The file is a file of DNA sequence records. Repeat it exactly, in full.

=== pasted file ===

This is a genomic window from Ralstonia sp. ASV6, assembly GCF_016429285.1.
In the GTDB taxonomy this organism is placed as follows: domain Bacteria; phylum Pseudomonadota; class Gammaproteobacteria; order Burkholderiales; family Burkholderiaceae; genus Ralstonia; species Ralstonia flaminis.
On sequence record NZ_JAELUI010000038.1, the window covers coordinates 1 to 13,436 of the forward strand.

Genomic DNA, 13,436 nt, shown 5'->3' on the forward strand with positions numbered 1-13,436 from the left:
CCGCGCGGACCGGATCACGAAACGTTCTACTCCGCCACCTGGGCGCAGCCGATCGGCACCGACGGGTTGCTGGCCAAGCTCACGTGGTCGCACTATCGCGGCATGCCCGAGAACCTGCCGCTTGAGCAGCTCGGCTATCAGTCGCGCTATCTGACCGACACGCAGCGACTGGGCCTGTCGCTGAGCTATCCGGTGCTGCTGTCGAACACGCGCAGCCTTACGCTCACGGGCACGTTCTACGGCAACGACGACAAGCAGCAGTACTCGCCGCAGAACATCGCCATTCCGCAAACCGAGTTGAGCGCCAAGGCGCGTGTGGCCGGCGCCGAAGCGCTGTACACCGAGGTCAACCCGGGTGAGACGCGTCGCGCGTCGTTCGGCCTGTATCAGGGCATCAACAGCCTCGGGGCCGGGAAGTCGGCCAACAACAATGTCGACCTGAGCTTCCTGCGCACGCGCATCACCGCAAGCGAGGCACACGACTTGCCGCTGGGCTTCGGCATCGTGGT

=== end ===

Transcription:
This is a genomic window from Ralstonia sp. ASV6, assembly GCF_016429285.1.
In the GTDB taxonomy this organism is placed as follows: domain Bacteria; phylum Pseudomonadota; class Gammaproteobacteria; order Burkholderiales; family Burkholderiaceae; genus Ralstonia; species Ralstonia flaminis.
On sequence record NZ_JAELUI010000038.1, the window covers coordinates 1 to 13,436 of the forward strand.

Genomic DNA, 13,436 nt, shown 5'->3' on the forward strand with positions numbered 1-13,436 from the left:
CCGCGCGGACCGGATCACGAAACGTTCTACTCCGCCACCTGGGCGCAGCCGATCGGCACCGACGGGTTGCTGGCCAAGCTCACGTGGTCGCACTATCGCGGCATGCCCGAGAACCTGCCGCTTGAGCAGCTCGGCTATCAGTCGCGCTATCTGACCGACACGCAGCGACTGGGCCTGTCGCTGAGCTATCCGGTGCTGCTGTCGAACACGCGCAGCCTTACGCTCACGGGCACGTTCTACGGCAACGACGACAAGCAGCAGTACTCGCCGCAGAACATCGCCATTCCGCAAACCGAGTTGAGCGCCAAGGCGCGTGTGGCCGGCGCCGAAGCGCTGTACACCGAGGTCAACCCGGGTGAGACGCGTCGCGCGTCGTTCGGCCTGTATCAGGGCATCAACAGCCTCGGGGCCGGGAAGTCGGCCAACAACAATGTCGACCTGAGCTTCCTGCGCACGCGCATCACCGCAAGCGAGGCACACGACTTGCCGCTGGGCTTCGGCATCGTGGT